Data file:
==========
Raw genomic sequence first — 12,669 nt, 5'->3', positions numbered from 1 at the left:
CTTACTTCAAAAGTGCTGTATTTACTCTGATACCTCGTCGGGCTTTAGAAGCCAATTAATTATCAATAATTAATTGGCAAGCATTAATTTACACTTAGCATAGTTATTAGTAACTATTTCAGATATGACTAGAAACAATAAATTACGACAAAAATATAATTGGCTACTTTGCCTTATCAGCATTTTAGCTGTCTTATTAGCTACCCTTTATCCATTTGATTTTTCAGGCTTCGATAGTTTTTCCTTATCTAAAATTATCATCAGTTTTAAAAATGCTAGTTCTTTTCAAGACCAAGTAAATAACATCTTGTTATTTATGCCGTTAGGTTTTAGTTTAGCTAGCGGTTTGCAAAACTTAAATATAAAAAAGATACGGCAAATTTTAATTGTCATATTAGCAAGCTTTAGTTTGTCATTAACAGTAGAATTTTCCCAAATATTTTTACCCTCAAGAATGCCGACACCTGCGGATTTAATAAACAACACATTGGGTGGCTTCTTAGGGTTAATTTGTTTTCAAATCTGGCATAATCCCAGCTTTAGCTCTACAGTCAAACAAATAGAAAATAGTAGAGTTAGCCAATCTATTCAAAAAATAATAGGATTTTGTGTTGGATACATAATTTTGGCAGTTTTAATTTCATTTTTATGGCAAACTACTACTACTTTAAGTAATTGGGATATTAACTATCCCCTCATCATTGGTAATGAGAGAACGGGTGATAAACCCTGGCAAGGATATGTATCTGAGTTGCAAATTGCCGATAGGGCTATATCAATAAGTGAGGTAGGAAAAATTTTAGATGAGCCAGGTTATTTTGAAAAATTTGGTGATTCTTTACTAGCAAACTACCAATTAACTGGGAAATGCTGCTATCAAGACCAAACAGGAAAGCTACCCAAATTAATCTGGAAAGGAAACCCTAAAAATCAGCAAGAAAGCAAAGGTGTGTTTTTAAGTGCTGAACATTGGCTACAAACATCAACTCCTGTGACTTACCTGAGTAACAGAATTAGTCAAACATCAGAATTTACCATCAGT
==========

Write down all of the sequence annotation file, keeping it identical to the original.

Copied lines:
Raw genomic sequence first — 12,669 nt, 5'->3', positions numbered from 1 at the left:
CTTACTTCAAAAGTGCTGTATTTACTCTGATACCTCGTCGGGCTTTAGAAGCCAATTAATTATCAATAATTAATTGGCAAGCATTAATTTACACTTAGCATAGTTATTAGTAACTATTTCAGATATGACTAGAAACAATAAATTACGACAAAAATATAATTGGCTACTTTGCCTTATCAGCATTTTAGCTGTCTTATTAGCTACCCTTTATCCATTTGATTTTTCAGGCTTCGATAGTTTTTCCTTATCTAAAATTATCATCAGTTTTAAAAATGCTAGTTCTTTTCAAGACCAAGTAAATAACATCTTGTTATTTATGCCGTTAGGTTTTAGTTTAGCTAGCGGTTTGCAAAACTTAAATATAAAAAAGATACGGCAAATTTTAATTGTCATATTAGCAAGCTTTAGTTTGTCATTAACAGTAGAATTTTCCCAAATATTTTTACCCTCAAGAATGCCGACACCTGCGGATTTAATAAACAACACATTGGGTGGCTTCTTAGGGTTAATTTGTTTTCAAATCTGGCATAATCCCAGCTTTAGCTCTACAGTCAAACAAATAGAAAATAGTAGAGTTAGCCAATCTATTCAAAAAATAATAGGATTTTGTGTTGGATACATAATTTTGGCAGTTTTAATTTCATTTTTATGGCAAACTACTACTACTTTAAGTAATTGGGATATTAACTATCCCCTCATCATTGGTAATGAGAGAACGGGTGATAAACCCTGGCAAGGATATGTATCTGAGTTGCAAATTGCCGATAGGGCTATATCAATAAGTGAGGTAGGAAAAATTTTAGATGAGCCAGGTTATTTTGAAAAATTTGGTGATTCTTTACTAGCAAACTACCAATTAACTGGGAAATGCTGCTATCAAGACCAAACAGGAAAGCTACCCAAATTAATCTGGAAAGGAAACCCTAAAAATCAGCAAGAAAGCAAAGGTGTGTTTTTAAGTGCTGAACATTGGCTACAAACATCAACTCCTGTGACTTACCTGAGTAACAGAATTAGTCAAACATCAGAATTTACCATCAGT